# 19398

CROSSLEY, R.G.; Australia. Commonwealth Office of Education

English for newcomers to Australia

$120.00 AUD

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/ prepared by The Commonwealth Office of Education … consultant R. G. Crossley. Adelaide : Printed by Vardon, Price Limited, by authority K.M. Stevenson, Government Printer, 1948. First edition. Octavo, original printed buff card wrappers (foxed), pp 118; the inside front and rear covers with printed form ‘To be completed by class teacher at reception and training centre’, with manuscript entries indicating the book belonged to Ukrainian immigrant Dmytro Kraus (d. Geelong, 1965); foxing to outer leaves, otherwise clean and sound throughout.

The scarce first edition of this work, recorded in only four Australian collections (State Library of South Australia; State Library of New South Wales; Deakin University Library; University of Melbourne Library).

A prototype for the subsequent editons (1950, 1956, 1958) which were extensively revised and augmented, the 1948 edition was produced specifically for the first wave of post-war European immigrants who were initially placed in migrant reception centres such as Bonegilla and Benalla in Victoria and Bathurst and Greta in New South Wales. It includes situational dialogues and texts which focus explicitly on daily life at Bonegilla camp, using a fictitious Lithuanian man as the central character. Other ethnic groups featuring in the dialogues are those most strongly represented in the camps – Ukrainian (like the owner of the present copy), Estonian, Latvian, Polish, Czech, Russian and German – being, for the most part, people displaced during the war who had waited in DP camps in Germany since late 1945 for a chance to start a new life, unable to return to their homelands which were under the control of the repressive Soviet regime. The text is raw and stark:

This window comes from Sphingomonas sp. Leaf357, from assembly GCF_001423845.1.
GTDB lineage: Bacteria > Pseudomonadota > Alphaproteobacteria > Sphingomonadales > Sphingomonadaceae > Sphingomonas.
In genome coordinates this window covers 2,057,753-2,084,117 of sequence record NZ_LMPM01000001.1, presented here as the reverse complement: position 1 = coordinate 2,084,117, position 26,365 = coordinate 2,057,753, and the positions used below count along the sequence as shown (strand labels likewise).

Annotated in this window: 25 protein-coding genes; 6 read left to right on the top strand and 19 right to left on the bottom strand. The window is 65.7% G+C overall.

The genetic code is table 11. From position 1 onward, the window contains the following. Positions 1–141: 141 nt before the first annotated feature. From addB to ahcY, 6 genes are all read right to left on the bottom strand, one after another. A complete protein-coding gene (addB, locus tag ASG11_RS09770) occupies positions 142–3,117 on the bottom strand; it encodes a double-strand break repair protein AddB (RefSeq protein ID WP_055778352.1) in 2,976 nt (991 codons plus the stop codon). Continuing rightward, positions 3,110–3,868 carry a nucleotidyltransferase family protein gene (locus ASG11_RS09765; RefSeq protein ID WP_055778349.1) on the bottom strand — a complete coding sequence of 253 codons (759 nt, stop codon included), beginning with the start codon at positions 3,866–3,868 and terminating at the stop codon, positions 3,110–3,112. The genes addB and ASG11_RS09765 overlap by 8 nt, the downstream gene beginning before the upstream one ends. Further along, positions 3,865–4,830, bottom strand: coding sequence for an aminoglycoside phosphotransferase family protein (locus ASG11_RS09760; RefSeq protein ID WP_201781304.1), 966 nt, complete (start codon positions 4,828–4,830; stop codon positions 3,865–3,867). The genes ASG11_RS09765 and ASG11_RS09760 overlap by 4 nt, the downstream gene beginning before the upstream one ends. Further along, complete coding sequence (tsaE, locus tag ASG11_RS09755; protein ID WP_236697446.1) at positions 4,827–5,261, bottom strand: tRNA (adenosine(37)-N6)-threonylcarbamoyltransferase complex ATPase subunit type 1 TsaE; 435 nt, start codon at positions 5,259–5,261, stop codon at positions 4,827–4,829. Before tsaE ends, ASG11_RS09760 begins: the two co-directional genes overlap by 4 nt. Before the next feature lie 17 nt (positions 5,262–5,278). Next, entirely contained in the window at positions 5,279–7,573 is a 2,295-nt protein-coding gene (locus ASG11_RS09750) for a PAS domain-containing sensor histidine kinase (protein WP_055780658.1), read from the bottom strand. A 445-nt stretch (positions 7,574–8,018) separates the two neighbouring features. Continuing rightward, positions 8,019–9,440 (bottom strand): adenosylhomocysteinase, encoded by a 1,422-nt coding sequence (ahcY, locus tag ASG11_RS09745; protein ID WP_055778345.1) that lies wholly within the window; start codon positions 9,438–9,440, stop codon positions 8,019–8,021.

This is the British flag. That is the Australian flag. This is the sun. That is the moon. (p 11)

All Australians are not white. Some Australians are black. Aboriginals are black. (p 39)

Coal is black. A Negro is a black man. Shoes are black or brown. Cats are black, white, grey or brown. (p 103);

Petras: Where do I go to, please?

Officer: What is your name?

Petras: Petras Putinas

Officer: You are in Hut number 6, Block 18. Block 18 is over there to the right. Go with that group!

Petras: Thank you, very much. (p 73)

A publication that reveals much about contemporary Australian attitudes towards migrants and the social expectations that were placed upon them on their arrival in the new world – issues which continue to fester at the heart of Australian intellectual and public debate.